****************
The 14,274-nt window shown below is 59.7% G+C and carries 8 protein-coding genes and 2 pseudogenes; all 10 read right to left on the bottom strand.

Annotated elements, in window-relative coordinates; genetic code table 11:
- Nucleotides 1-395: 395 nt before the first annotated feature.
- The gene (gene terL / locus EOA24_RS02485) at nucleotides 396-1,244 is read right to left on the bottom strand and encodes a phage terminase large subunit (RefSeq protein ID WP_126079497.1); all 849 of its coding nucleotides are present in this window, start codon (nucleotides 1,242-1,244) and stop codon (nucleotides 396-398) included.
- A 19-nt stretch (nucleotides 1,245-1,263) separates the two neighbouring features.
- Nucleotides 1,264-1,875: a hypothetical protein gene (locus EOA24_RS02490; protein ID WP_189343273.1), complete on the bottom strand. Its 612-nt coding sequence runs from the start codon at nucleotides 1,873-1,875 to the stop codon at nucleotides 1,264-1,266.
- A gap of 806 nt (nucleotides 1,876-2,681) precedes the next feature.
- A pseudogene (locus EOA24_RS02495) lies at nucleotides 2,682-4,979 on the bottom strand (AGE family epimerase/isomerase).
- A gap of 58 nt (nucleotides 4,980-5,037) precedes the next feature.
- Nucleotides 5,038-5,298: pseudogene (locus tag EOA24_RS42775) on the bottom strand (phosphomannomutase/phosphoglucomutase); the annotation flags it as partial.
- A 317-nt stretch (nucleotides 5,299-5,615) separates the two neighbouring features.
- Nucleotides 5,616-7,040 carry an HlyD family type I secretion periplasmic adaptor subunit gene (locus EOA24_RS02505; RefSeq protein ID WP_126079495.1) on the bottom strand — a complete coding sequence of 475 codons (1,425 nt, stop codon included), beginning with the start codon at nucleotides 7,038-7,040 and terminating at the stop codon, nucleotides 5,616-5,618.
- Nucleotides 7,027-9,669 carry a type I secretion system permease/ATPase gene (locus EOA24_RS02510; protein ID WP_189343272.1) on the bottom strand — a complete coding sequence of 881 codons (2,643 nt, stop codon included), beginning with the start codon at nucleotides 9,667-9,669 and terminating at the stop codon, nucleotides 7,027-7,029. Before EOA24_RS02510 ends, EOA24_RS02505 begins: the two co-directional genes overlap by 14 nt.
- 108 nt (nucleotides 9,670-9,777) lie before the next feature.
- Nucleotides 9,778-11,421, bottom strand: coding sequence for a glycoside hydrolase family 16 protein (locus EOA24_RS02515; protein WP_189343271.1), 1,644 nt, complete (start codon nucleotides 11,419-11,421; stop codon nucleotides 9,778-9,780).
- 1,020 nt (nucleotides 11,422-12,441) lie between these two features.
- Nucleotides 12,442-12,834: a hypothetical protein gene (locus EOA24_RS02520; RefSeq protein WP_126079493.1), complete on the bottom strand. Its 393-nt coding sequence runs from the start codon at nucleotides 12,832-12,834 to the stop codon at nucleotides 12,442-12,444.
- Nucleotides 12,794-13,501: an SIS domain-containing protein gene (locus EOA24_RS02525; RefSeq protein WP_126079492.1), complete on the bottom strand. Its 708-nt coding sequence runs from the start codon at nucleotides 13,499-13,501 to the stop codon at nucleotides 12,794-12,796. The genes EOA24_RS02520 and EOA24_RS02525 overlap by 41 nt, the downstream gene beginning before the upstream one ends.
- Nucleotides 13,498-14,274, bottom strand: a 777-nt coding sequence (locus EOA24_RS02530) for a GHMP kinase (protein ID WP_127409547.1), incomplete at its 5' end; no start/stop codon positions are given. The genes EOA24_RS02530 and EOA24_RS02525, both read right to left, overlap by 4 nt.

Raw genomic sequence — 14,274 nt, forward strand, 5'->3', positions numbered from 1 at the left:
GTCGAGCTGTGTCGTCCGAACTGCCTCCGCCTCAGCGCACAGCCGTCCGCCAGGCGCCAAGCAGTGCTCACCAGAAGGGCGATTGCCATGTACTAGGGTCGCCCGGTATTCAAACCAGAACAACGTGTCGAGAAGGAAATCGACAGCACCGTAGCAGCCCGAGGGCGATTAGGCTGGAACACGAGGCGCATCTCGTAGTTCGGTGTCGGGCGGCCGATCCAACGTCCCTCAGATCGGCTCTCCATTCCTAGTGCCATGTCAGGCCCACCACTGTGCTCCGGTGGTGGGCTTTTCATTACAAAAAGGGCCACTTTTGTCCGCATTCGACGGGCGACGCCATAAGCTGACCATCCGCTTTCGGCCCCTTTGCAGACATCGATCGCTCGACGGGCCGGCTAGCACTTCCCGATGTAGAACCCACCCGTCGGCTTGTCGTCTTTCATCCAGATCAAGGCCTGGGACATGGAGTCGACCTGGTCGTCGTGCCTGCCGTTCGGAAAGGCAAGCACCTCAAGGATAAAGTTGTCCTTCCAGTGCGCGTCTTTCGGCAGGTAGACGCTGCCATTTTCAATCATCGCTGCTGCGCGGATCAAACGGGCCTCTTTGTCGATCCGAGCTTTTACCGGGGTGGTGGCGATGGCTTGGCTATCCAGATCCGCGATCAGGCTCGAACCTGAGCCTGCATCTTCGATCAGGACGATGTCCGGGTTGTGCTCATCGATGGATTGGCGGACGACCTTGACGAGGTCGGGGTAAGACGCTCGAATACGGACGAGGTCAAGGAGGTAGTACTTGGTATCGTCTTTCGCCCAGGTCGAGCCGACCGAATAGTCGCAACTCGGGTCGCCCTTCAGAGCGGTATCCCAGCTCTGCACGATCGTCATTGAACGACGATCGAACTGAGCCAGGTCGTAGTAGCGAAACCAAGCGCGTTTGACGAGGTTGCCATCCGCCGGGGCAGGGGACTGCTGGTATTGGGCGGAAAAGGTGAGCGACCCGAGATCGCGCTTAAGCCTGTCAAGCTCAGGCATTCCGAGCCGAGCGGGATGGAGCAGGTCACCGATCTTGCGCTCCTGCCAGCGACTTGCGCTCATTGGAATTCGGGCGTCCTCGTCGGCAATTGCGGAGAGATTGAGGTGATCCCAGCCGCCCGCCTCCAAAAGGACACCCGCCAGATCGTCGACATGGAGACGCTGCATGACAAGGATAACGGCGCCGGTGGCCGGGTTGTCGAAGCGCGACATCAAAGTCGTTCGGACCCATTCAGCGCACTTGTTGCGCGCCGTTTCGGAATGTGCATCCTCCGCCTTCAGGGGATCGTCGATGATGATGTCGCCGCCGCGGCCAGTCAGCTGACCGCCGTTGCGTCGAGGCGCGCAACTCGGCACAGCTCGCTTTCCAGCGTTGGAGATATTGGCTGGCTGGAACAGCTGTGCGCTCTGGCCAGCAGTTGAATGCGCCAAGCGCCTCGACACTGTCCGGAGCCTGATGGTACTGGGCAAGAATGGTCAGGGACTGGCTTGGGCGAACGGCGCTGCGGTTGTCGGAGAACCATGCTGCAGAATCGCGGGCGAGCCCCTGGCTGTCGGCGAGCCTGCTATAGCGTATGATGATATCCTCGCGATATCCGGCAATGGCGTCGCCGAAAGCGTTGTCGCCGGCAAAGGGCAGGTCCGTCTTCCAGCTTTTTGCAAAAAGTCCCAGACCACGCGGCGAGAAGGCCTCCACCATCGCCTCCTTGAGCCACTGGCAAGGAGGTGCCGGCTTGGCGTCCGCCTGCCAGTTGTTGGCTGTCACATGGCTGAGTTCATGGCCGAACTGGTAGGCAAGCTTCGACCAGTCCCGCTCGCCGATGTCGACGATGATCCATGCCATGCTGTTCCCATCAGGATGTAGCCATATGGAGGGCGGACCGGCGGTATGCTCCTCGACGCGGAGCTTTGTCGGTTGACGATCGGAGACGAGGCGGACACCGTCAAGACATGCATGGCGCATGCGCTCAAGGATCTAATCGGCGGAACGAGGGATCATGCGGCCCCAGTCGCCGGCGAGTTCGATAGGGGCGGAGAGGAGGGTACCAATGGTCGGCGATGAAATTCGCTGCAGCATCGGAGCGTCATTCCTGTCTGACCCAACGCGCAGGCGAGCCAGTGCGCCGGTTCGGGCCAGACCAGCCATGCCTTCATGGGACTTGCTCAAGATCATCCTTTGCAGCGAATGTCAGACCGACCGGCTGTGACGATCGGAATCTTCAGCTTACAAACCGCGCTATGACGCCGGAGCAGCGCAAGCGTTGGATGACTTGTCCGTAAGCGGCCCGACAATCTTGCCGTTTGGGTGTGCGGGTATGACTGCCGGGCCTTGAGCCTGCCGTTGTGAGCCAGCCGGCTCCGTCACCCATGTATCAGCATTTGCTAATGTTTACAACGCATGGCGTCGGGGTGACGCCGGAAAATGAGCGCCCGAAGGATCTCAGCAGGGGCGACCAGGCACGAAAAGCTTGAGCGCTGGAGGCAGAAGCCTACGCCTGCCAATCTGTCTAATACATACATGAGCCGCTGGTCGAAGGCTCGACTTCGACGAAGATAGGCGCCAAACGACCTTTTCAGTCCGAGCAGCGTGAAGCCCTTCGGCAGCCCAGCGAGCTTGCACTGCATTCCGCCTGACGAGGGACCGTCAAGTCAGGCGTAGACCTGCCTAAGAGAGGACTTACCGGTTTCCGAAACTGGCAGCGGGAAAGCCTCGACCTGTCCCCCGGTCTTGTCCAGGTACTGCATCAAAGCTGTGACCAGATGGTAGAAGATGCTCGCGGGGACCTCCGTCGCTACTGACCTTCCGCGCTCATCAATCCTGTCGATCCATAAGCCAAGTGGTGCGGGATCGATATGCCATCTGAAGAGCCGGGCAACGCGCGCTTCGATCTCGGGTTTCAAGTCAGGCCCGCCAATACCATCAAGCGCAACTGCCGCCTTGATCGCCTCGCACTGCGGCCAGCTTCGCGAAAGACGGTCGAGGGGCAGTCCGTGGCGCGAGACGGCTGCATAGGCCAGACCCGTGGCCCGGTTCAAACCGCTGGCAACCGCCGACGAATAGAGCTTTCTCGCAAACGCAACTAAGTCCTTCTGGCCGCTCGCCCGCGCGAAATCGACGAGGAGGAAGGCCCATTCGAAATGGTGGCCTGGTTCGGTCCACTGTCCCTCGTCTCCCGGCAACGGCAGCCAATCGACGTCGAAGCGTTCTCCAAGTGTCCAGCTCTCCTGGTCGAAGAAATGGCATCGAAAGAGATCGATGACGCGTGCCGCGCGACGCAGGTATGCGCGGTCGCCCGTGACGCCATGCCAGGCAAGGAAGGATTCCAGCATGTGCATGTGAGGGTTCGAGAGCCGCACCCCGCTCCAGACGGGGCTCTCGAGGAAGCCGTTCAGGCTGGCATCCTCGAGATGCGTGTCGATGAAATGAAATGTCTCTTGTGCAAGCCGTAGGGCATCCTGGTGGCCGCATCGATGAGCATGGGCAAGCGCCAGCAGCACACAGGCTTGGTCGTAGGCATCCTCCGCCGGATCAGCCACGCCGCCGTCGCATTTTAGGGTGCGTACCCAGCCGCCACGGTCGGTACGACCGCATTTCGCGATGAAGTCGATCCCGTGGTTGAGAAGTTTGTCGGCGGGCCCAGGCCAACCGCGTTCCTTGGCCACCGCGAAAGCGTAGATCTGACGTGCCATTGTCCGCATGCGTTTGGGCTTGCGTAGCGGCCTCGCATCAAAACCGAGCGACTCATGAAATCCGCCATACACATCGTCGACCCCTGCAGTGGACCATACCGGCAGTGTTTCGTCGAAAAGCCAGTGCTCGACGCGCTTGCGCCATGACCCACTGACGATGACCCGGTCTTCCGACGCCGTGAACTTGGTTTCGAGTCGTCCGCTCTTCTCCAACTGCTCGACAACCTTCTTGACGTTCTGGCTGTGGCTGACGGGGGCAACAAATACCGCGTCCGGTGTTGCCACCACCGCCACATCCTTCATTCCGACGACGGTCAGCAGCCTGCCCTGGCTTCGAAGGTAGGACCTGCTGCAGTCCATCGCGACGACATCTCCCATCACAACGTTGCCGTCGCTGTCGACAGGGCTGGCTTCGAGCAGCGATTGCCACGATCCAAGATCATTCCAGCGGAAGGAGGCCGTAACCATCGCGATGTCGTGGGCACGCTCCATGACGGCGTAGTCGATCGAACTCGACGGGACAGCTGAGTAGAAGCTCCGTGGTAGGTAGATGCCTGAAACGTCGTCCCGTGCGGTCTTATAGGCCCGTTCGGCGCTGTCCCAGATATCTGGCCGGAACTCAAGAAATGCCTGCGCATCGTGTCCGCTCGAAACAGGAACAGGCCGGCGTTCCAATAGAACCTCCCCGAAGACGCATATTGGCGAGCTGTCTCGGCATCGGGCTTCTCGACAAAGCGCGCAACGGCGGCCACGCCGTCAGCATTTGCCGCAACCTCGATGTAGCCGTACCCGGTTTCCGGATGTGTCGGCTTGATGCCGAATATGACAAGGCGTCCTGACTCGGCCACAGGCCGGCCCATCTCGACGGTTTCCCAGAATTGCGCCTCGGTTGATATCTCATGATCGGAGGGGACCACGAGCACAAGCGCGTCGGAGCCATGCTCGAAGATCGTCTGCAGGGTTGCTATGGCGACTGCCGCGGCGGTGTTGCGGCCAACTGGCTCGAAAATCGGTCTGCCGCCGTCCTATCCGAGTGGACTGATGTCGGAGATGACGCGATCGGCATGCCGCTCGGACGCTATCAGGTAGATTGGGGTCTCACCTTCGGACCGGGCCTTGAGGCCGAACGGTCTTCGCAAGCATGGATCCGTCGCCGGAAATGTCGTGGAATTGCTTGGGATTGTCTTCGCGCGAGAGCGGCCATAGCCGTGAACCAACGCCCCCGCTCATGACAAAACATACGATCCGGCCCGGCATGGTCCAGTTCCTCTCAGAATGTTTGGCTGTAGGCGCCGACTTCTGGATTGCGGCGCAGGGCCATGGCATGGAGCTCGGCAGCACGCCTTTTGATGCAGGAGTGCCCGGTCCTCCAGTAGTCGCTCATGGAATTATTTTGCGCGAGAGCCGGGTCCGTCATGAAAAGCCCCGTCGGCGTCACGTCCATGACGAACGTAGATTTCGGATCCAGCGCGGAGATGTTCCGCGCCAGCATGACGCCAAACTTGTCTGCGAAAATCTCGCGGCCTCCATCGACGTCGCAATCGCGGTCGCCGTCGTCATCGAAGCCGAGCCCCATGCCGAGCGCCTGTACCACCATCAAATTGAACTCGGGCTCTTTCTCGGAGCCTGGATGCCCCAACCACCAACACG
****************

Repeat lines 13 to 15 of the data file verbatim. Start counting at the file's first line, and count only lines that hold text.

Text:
- Nucleotides 7,027-9,669 carry a type I secretion system permease/ATPase gene (locus EOA24_RS02510; protein ID WP_189343272.1) on the bottom strand — a complete coding sequence of 881 codons (2,643 nt, stop codon included), beginning with the start codon at nucleotides 9,667-9,669 and terminating at the stop codon, nucleotides 7,027-7,029. Before EOA24_RS02510 ends, EOA24_RS02505 begins: the two co-directional genes overlap by 14 nt.
- 108 nt (nucleotides 9,670-9,777) lie before the next feature.
- Nucleotides 9,778-11,421, bottom strand: coding sequence for a glycoside hydrolase family 16 protein (locus EOA24_RS02515; protein WP_189343271.1), 1,644 nt, complete (start codon nucleotides 11,419-11,421; stop codon nucleotides 9,778-9,780).